In the first 5 months of 2018, ICOs in Estonia raised over $323 million, making it the 7th leading country in the world in funds raised through ICOs. Indeed, that’s an incredible feat for an ex-Soviet country with a population of ~1.3 million, but it shouldn’t come as a surprise. Estonia’s business ecosystem is second to none; you can literally set up an LLC (online) in an hour for less than €5,000, and if there’s anything you need help with regarding your crypto/ICO project, the Estonian government is there for you 24/7.
Unlike the Cayman Islands, Estonia regulates cryptocurrencies fairly precisely. Cryptocurrency exchanges and custodian wallet providers are required to apply for licenses and register with the Estonian Financial Intelligence Unit (FIU) and, in regard to ICOs, the Estonian Financial Supervisory Authority (EFSA) maintains that in some cases “coins and tokens may qualify as securities according to the Estonian legislation.”
While other jurisdictions are still stuck in the old paradigm of seeing crypto regulation through the eyes of the old financial world, Malta is doing things differently. Instead of merely licensing crypto businesses as MSBs or ICOs as securities, the crypto archipelago is looking at the technology behind the white paper. As Silvio Schembri, Malta’s Junior Minister for Financial Services, puts it: “If the technology is flawed, the product won’t deliver what is started in the white paper. We are looking heavily at the technology behind these blockchain-focused companies.”
Instead of making crypto startups jump through the hoops of Malta’s Financial Services Authority (MFSA), the Maltese authorities decided that, in the long run, it would be much smarter if a new and technologically competent body audited and licensed the businesses. The newly established Maltesian Digital Innovation Authority (MDIA) will determine whether a crypto business is eligible to obtain a license or not solely on the basis of the code in the white paper.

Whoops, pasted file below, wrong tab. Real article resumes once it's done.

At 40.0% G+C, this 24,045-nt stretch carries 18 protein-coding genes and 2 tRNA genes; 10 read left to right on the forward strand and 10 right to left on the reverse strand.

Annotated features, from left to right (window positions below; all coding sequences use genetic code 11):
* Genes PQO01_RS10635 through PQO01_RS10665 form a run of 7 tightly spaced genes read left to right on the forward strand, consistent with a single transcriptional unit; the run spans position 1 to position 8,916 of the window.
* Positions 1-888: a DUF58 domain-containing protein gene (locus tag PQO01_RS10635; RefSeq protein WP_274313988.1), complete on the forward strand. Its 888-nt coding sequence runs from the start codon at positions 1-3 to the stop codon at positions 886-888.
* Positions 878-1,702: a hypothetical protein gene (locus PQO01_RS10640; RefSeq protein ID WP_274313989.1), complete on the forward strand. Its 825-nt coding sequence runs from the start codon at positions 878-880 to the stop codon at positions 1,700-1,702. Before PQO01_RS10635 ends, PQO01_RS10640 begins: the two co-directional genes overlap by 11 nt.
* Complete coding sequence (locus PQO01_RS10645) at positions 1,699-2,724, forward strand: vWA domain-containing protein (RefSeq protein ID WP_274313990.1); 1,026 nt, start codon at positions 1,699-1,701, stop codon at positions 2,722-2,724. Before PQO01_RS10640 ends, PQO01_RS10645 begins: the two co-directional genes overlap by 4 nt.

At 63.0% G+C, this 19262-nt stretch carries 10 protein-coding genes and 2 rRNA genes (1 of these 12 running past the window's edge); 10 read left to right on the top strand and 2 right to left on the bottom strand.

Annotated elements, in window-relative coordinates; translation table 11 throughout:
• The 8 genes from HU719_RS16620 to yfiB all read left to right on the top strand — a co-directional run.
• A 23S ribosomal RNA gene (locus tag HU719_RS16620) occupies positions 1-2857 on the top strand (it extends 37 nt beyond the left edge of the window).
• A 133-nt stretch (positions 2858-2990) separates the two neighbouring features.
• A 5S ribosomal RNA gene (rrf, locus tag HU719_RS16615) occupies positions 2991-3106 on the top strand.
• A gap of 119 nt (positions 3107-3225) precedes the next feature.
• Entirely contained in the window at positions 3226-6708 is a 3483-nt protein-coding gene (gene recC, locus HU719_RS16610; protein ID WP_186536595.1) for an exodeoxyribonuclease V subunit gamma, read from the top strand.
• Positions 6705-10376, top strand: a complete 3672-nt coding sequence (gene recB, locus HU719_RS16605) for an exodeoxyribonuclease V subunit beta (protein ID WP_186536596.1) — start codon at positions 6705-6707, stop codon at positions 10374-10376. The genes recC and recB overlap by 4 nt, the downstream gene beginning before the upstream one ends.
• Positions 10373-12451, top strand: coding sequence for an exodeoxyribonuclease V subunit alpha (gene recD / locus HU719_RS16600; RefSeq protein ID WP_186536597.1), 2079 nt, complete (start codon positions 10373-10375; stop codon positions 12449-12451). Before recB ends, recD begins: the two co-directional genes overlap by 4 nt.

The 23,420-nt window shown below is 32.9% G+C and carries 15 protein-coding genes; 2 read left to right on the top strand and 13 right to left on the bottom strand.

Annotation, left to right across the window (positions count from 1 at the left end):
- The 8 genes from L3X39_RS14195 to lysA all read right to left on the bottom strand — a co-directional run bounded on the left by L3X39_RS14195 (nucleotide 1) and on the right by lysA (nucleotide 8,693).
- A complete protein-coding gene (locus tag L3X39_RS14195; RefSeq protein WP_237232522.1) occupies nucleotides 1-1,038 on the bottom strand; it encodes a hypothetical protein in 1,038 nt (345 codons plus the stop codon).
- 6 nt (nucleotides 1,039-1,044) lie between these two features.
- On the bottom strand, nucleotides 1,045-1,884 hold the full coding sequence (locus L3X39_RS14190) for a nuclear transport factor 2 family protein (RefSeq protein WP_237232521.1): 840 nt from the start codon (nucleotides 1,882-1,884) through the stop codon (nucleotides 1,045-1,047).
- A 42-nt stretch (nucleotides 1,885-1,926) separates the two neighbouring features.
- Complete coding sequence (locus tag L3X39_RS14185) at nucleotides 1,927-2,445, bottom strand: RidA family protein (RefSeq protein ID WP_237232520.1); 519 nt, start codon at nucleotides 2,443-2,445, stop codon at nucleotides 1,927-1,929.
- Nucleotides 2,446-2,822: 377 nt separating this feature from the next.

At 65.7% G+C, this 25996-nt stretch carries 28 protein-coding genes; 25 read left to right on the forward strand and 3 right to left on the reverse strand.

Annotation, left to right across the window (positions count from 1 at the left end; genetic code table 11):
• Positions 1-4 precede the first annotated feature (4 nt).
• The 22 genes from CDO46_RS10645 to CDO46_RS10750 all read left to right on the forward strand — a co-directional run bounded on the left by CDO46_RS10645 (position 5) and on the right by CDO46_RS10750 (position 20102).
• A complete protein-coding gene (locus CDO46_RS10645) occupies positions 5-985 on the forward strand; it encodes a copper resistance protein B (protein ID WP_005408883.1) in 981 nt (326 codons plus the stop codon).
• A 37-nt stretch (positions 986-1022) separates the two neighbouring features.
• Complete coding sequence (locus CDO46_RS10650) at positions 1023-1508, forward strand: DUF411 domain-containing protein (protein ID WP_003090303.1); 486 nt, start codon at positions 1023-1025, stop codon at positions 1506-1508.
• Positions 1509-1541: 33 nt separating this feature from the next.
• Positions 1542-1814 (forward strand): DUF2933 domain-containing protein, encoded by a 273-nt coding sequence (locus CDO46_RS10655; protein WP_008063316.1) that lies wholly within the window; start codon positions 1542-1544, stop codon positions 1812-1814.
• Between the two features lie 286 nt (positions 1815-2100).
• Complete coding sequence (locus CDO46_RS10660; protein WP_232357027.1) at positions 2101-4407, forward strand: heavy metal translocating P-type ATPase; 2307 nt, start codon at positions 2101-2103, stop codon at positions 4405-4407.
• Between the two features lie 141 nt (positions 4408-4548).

This radically different approach to crypto regulation is what put Malta on the world map as “the world’s first blockchain island,” attracting major crypto companies such as BitBay, Binance, and OKEx.
On July 4, 2018, the Maltese Parliament passed 3 crypto-specific bills into law which, according to Mr. Schembri, makes the country “the first world jurisdiction to provide legal certainty to this space.”
The first bill known as the Malta Digital Innovation Authority Act (MDIA Act) outlines the duties and responsibilities of the newly established Digital Innovation Authority. The MDIA will “certify DLT platforms and provide legal certainty to users wishing to make use of a DLT platform.”
The second bill known as the Innovative Technology Arrangement and Services Act (ITAS Act) deals with the setting up of cryptocurrency exchanges and their certification.
The last, third bill known as the Virtual Financial Assets Act (VFA Act) establishes the regulations governing ICOs, exchanges and custodian wallet providers. The newly inaugurated regulations are based on the principles of market integrity and consumer/industry protection.
As it is now, the results of Malta’s approach to crypto regulation should serve as an exemplar to EU’s lawmakers currently working to get an EU-wide regulation out. In fact, the Old Continent has much to learn from all three of these countries – the cryptocurrency industry is global, ever-evolving, and in dire need of legal certainty – the sooner the EU adopts a decisive stance regarding cryptocurrencies and DLT, the greater its prospects of becoming the true blockchain hub of the world.
The author is not currently invested in digital assets.